Dancer and choreographer Judith Jamison joined Alvin Ailey American Dance Theater in 1965 and, over the next 15 years, originated some of Mr. Ailey's most enduring roles.
Her most notable the sixteen-minute solo that catapulted her into fame “Cry” became a rallying cry for the Civil Rights movement. Alvin Ailey dedicated the dance to "all-black women everywhere." During the 1970s and ‘80s, Jamison appeared as a guest artist with ballet companies all over the world and starred in the hit Broadway musical Sophisticated Ladies. In 1989, she returned to Alvin Ailey when Ailey asked her to succeed him as Artistic Director.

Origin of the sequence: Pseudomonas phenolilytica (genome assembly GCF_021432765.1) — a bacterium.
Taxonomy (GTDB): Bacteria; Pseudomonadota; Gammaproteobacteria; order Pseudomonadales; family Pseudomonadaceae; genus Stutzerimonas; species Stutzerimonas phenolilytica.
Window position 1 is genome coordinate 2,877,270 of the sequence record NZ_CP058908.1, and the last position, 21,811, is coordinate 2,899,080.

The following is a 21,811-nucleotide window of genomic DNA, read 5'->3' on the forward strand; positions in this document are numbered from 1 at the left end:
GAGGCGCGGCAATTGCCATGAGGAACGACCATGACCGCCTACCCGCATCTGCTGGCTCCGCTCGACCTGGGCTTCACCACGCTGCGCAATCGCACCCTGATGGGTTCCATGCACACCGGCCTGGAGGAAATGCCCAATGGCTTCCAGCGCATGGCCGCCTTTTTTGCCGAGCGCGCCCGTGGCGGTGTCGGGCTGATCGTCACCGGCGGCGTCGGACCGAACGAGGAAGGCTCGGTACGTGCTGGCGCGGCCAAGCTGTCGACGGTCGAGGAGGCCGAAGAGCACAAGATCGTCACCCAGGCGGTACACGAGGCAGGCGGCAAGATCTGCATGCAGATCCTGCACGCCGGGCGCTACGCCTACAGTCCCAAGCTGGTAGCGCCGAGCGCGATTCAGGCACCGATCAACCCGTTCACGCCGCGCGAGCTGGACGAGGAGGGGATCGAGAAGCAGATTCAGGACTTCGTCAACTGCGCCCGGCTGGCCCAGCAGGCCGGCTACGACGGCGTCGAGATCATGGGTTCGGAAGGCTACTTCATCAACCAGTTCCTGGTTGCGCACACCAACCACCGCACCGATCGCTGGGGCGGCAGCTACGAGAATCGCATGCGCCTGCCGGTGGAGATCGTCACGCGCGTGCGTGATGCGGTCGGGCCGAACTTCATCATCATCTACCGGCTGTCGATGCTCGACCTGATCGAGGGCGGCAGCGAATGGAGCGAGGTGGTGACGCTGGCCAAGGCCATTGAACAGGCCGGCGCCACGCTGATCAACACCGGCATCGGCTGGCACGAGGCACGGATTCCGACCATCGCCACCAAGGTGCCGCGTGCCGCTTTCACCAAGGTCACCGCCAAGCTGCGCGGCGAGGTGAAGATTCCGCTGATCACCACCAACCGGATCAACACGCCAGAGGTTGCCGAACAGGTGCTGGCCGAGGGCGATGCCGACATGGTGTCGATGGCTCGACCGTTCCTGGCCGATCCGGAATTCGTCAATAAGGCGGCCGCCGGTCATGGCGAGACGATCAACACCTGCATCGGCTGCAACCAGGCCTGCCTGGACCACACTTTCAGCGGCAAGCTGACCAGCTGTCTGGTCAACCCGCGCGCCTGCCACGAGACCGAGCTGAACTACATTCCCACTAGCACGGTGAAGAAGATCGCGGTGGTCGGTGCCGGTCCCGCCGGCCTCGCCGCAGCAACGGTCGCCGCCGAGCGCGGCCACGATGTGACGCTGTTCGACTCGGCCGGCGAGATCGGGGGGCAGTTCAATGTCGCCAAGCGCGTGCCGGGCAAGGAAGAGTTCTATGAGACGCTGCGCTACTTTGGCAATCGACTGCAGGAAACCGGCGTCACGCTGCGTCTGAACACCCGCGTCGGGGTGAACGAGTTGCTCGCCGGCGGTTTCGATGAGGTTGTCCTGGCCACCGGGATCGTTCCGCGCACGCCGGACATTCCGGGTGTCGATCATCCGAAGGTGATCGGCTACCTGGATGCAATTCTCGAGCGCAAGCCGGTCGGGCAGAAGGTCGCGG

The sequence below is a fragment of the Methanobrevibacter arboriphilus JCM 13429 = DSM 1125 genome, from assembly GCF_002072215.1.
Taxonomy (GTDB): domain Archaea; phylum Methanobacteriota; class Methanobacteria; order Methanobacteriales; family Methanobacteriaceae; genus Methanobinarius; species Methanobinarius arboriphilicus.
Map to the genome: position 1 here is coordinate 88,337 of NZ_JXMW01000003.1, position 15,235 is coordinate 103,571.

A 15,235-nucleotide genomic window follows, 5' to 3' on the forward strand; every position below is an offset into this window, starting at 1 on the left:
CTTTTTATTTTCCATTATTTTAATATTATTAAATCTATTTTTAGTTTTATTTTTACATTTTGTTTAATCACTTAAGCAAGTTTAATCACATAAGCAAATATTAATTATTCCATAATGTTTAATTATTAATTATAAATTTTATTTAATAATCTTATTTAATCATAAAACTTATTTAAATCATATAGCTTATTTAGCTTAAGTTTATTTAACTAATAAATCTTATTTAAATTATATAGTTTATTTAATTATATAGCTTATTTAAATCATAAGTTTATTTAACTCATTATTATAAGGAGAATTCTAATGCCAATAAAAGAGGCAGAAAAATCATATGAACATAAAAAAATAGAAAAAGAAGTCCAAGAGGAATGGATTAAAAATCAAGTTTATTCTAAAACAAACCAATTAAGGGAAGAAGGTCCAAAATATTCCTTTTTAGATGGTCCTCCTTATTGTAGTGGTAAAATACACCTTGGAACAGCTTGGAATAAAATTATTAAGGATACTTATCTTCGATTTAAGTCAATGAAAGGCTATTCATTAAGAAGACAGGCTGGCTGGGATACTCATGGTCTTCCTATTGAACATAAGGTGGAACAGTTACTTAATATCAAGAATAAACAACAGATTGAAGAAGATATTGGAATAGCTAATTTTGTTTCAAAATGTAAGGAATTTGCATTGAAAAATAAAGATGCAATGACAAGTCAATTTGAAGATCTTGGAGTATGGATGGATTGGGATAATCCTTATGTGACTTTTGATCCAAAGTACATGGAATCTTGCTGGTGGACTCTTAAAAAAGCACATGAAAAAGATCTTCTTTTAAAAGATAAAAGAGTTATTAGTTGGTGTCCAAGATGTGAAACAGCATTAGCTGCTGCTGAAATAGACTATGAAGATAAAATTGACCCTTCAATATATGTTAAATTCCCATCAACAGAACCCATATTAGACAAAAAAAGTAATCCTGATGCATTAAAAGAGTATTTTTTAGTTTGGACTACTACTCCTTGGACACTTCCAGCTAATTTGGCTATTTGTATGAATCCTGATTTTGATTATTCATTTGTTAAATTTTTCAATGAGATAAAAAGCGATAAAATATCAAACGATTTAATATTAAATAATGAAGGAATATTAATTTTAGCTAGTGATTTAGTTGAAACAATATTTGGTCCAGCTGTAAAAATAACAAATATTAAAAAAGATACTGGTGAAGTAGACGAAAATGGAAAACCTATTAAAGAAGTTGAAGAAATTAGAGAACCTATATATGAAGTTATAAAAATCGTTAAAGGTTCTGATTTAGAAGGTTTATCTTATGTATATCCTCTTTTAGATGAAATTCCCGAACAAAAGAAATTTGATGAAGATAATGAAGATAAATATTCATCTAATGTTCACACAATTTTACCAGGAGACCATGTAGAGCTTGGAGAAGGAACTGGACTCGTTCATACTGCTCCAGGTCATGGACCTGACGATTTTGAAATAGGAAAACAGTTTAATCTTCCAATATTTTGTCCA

In the 21 years that followed, Jamison brought the company to new heights – including two historic engagements in South Africa and a 50-city global tour to celebrate the company’s 50th anniversary. Jamison is the recipient of numerous awards and honors, among them a prime time Emmy Award, an American Choreography Award, the Kennedy Center Honor a National Medal of Arts and, in 2013, she was the 50th inductee into the Hall of Fame at the National Museum of Dance. Her autobiography, "Dancing Spirit," was edited by Jacqueline Kennedy Onassis and published in 1993.